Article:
It was mid-July and so far I had enjoyed only one wild camp since the start of the year.
And then, unannounced, a completely free weekend turned up. The week prior to the camp I nervously watched cruel weather fronts move up, down, and across the south-east; rain and cloud; seemingly a typical English summer, alas.
It didn’t look good for the weekend, and then suddenly, a break in the gloom, happy smiling suns on the weather website, the camp was on.
I took the train south to a sleepy Hertfordshire village and twenty minutes later the wood, let’s call it Barking Fox wood, was there, all inviting on the horizon.
It was early evening as I approached the wood.
Sheep nibbled lazily at grass, ignoring me as I strode by.
As I entered the wood I started to feel the usual apprehension of a wild camper…did anyone see me go into the wood? Would they come for me when night fell? Stupid thoughts, I banished them and whistled a merry tune instead.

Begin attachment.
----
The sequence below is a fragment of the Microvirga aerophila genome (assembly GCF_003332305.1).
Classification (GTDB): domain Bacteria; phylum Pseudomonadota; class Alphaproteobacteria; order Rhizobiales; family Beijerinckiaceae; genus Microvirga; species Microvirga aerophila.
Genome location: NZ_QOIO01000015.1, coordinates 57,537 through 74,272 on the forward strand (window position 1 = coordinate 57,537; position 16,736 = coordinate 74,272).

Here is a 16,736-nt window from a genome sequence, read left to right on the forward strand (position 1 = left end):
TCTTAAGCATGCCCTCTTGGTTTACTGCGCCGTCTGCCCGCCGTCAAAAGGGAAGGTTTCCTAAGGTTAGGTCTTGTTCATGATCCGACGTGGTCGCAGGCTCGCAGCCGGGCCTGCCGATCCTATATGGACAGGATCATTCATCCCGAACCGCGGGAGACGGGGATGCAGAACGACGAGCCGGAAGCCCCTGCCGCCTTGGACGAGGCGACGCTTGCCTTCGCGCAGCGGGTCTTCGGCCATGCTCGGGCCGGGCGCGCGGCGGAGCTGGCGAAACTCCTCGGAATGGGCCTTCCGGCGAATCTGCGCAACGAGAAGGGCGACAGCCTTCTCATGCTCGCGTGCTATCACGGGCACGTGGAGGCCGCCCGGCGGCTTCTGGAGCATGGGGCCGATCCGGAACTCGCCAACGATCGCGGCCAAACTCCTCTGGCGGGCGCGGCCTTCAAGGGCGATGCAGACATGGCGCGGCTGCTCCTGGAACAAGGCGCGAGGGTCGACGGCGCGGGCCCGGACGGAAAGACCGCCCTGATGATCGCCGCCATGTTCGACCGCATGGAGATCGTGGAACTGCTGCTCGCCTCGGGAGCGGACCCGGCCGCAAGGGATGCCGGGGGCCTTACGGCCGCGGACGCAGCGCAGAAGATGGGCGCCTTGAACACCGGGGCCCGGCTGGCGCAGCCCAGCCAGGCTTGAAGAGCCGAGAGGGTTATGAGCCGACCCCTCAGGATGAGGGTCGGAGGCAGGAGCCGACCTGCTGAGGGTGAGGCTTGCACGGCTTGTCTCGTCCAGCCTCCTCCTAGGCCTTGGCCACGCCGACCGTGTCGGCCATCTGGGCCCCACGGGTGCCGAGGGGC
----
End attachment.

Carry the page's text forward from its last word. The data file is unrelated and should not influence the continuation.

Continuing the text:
I left the path and dove deep into the wood, heading for the edge furthest from the footpath. I prefer to camp at the edge a of wood, where there is more light, a view other than just trees, and a greater sense of security.
I pitched-up just before the sun went down.
I had already eaten so hadn’t bothered with packing a cook-kit. Instead I snacked on bombay mix and chocolate, all washed down with generous swigs of Irish whiskey.
I sat back in the hammock listening to the roosting birds and light breeze curling through the trees. At 10pm, I undressed and slipped into my sleeping bag. Ah! So good to be in a hammock again, no more hard surfaces, comfort! What luxury.
But of course, I hardly slept, my mind, well, part of my mind, refused to switch off. I tried more whiskey, no good, ate a little cake, no good. No sleep, pah!
I finally dropped off at about 3am and was woken at 4am by the barking fox, after whom I named the wood.
The fox mooched around a short distance from my camp, barking aimlessly for a good ten minutes or so and then stopped. I manged to get back to sleep for a bit but not for as long as I would have liked.
Shortly before 7am I put a cuppa tea on and ate a muffin. Despite the lack of sleep it felt great, wonderful, fantastic, to be in the woods again, it really can’t be beaten, as any wild camper will surely agree.
One tea led to another, of course…
Refreshed (kinda), I packed up, leaving no trace.
I thanked the wood for having me and made my way back to the sleepy Hertfordshire town where I hopped on the train back home.